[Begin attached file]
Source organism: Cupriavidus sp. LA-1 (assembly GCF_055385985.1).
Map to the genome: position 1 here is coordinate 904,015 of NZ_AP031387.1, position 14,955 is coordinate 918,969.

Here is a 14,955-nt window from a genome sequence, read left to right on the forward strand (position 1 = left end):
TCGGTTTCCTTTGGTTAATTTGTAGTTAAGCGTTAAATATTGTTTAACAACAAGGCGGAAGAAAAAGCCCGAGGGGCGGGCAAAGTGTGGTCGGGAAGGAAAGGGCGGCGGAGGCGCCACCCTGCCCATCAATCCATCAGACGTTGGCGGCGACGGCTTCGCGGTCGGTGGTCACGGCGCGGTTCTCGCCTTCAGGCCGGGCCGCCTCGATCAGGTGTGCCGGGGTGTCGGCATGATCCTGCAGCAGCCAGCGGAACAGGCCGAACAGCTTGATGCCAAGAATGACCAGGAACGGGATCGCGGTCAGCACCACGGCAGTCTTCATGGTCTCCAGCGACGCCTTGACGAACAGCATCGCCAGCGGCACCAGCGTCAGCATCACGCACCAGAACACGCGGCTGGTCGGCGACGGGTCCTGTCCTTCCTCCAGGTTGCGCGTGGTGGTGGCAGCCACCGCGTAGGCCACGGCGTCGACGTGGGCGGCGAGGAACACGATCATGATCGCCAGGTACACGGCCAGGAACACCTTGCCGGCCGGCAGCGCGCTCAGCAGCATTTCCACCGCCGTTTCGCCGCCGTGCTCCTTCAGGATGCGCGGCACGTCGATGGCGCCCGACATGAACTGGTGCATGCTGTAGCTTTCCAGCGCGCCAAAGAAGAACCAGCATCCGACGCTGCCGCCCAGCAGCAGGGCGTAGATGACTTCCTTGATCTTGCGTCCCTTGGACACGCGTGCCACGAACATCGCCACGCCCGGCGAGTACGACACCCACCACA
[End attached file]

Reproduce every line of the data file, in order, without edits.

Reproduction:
Source organism: Cupriavidus sp. LA-1 (assembly GCF_055385985.1).
Map to the genome: position 1 here is coordinate 904,015 of NZ_AP031387.1, position 14,955 is coordinate 918,969.

Here is a 14,955-nt window from a genome sequence, read left to right on the forward strand (position 1 = left end):
TCGGTTTCCTTTGGTTAATTTGTAGTTAAGCGTTAAATATTGTTTAACAACAAGGCGGAAGAAAAAGCCCGAGGGGCGGGCAAAGTGTGGTCGGGAAGGAAAGGGCGGCGGAGGCGCCACCCTGCCCATCAATCCATCAGACGTTGGCGGCGACGGCTTCGCGGTCGGTGGTCACGGCGCGGTTCTCGCCTTCAGGCCGGGCCGCCTCGATCAGGTGTGCCGGGGTGTCGGCATGATCCTGCAGCAGCCAGCGGAACAGGCCGAACAGCTTGATGCCAAGAATGACCAGGAACGGGATCGCGGTCAGCACCACGGCAGTCTTCATGGTCTCCAGCGACGCCTTGACGAACAGCATCGCCAGCGGCACCAGCGTCAGCATCACGCACCAGAACACGCGGCTGGTCGGCGACGGGTCCTGTCCTTCCTCCAGGTTGCGCGTGGTGGTGGCAGCCACCGCGTAGGCCACGGCGTCGACGTGGGCGGCGAGGAACACGATCATGATCGCCAGGTACACGGCCAGGAACACCTTGCCGGCCGGCAGCGCGCTCAGCAGCATTTCCACCGCCGTTTCGCCGCCGTGCTCCTTCAGGATGCGCGGCACGTCGATGGCGCCCGACATGAACTGGTGCATGCTGTAGCTTTCCAGCGCGCCAAAGAAGAACCAGCATCCGACGCTGCCGCCCAGCAGCAGGGCGTAGATGACTTCCTTGATCTTGCGTCCCTTGGACACGCGTGCCACGAACATCGCCACGCCCGGCGAGTACGACACCCACCACA